An international study published in April of 2022 (Cox et al.) has found that 21 percent of the reptile species on Earth (one in five species), amounting to a total of about 2,000 species, are threatened with extinction. The authors estimate that there are more than 12,000 species of reptiles in the world.
To the left are: The Yellow-blotched Map Turtle is considered a vulnerable species by the IUCN.
The Florida Sand Skink is listed as vulnerable by the IUCN.
The False Gharial (Tomistoma schlegelii) is listed as Endangered by the IUCN.
The study shows 30% of forest-dwelling reptiles and about 14 percent of those living in arid areas are threatened, and that 58 percent of all turtle species and 50 percent of all crocodile species are in danger of becoming extinct. The researchers sadly point out that if all the 1,829 species of turtles, crocodiles, lizards, and snakes that have been found to be threatened do indeed become extinct in the coming years, the world will lose a cumulative wealth of 15.6 billion years of evolution.
The comprehensive study is the first of its kind in history. It was conducted by the International Union for Conservation of Nature (IUCN) and included 52 researchers from around the world. The study was published in the prestigious journal Nature.
The IUCN is an international body whose role is, among other things, to assess the threat of extinction posed to various species. Each species of animal or plant receives a score on a five-point scale. The purpose of this ranking is to define those species that are the most endangered, thereby enabling decision makers and various bodies to outline policies accordingly.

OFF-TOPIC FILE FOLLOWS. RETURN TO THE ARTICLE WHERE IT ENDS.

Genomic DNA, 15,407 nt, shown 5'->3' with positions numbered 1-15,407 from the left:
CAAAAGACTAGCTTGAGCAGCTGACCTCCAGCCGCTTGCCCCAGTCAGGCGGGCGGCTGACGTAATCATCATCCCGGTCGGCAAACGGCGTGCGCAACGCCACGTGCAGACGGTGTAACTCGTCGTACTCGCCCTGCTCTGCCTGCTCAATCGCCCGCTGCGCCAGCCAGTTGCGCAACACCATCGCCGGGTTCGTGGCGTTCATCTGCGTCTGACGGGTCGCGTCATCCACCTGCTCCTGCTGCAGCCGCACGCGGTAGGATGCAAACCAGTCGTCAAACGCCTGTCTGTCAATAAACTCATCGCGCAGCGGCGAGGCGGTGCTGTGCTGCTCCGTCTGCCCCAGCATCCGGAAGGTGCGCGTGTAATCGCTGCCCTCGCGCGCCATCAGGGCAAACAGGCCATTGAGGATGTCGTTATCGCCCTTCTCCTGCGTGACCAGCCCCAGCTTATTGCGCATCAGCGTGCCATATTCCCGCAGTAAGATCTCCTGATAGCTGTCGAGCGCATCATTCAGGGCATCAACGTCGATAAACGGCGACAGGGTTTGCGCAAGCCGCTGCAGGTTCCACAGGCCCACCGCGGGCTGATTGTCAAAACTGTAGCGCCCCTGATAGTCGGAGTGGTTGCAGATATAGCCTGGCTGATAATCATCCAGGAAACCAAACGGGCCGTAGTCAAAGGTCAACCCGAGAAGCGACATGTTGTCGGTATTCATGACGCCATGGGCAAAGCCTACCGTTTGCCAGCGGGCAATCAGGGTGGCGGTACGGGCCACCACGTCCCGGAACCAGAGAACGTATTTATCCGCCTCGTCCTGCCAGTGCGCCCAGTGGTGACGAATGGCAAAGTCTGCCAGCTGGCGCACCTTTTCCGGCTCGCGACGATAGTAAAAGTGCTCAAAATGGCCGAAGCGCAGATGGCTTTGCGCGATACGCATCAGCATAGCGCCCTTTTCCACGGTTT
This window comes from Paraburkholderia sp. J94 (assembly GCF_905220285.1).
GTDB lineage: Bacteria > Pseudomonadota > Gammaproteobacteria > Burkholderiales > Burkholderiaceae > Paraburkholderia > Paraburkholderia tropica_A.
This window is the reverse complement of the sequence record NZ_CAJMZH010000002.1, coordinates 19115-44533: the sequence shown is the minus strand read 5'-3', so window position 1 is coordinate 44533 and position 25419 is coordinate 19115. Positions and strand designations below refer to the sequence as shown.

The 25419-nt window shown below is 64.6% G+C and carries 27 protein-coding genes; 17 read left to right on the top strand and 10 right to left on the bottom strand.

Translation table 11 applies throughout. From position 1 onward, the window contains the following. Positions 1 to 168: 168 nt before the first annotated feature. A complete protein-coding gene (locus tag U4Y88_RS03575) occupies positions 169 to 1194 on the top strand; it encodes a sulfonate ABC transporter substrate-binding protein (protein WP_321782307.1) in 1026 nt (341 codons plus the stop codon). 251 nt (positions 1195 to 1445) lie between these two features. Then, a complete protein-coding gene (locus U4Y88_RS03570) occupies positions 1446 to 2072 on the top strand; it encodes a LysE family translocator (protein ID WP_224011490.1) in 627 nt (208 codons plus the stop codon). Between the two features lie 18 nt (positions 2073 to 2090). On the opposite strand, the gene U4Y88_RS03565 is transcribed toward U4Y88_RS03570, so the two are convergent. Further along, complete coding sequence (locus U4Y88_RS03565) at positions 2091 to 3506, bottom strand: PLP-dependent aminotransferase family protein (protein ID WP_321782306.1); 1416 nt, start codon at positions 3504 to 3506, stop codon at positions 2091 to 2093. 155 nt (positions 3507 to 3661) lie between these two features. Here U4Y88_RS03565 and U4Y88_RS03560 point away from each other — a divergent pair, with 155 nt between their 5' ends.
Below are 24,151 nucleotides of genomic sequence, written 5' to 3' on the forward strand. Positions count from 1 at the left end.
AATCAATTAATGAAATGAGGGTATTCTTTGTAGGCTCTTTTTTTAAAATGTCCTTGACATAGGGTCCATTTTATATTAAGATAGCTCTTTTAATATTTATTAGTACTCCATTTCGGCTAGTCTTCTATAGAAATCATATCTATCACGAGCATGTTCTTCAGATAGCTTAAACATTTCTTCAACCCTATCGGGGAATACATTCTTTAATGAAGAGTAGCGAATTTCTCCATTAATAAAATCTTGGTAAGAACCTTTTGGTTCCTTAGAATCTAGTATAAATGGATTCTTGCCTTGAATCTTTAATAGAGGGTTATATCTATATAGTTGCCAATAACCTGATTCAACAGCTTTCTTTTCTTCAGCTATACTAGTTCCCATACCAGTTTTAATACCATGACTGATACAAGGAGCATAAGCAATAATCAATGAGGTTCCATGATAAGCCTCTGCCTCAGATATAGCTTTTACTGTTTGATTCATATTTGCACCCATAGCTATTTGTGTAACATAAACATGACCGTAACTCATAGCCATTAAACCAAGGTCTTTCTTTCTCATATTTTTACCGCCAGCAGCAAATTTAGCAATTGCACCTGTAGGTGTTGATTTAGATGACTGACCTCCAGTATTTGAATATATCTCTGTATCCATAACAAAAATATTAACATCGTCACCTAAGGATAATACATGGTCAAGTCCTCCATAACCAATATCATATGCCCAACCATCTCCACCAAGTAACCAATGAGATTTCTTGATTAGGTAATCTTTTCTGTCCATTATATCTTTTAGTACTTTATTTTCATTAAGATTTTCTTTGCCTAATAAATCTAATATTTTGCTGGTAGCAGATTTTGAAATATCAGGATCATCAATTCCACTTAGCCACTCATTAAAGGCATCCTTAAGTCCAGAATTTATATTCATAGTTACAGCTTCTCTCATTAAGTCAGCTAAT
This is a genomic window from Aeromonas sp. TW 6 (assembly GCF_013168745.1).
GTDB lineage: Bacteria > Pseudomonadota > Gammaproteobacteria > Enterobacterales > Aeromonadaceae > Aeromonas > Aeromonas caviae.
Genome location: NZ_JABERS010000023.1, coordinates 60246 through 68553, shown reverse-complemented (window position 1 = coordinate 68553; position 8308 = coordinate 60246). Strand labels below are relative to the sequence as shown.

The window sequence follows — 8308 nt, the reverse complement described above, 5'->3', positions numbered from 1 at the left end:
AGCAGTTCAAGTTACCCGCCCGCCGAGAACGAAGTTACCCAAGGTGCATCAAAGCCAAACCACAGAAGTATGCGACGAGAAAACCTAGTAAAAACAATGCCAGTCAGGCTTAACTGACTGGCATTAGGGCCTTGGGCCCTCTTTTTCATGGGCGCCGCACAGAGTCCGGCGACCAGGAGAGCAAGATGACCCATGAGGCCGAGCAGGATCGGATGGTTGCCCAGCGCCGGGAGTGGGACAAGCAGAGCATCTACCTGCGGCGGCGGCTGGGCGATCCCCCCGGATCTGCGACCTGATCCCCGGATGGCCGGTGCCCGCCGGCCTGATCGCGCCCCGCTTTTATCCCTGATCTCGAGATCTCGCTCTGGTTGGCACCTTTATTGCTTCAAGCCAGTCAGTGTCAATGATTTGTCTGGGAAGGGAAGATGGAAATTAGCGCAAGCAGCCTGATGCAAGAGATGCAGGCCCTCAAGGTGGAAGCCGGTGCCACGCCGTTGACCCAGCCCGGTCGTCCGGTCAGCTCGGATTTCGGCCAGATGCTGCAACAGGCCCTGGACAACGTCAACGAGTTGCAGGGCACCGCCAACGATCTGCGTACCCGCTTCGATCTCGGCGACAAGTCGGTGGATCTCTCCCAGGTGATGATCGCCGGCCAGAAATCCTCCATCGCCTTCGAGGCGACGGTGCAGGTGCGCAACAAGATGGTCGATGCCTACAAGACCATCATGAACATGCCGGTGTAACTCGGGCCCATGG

The IUCN has been working on the reptile report for the past 18 years, having invited experts on this taxonomic group from all over the world to participate. In 2004, the IUCN released a comprehensive review of the state of reptiles in the world. Reptiles are worse off than that of birds and mammals, although they are not as bad as amphibians. Turtles are threatened more than lizards and snakes, but that may be because we know more about turtles. Perhaps if we knew more about squamata, we would see that they, too, are in serious trouble.
The biggest threat to reptiles is the destruction of their habitats due to agriculture, deforestation, and urban development, and less because of direct hunting, which mainly affects turtles and crocodiles. The authors created detailed maps of these threats. For example, if a particular species is highly threatened in the Sonoran Desert, but not in the rest of its range that may span the entire North American then its not considered a threatened species globally. The new assessments, for more than 10,000 species of reptiles, will allow us to understand their conservation needs, and hopefully enable us to find far more intelligent solutions for them than we have been able to so far.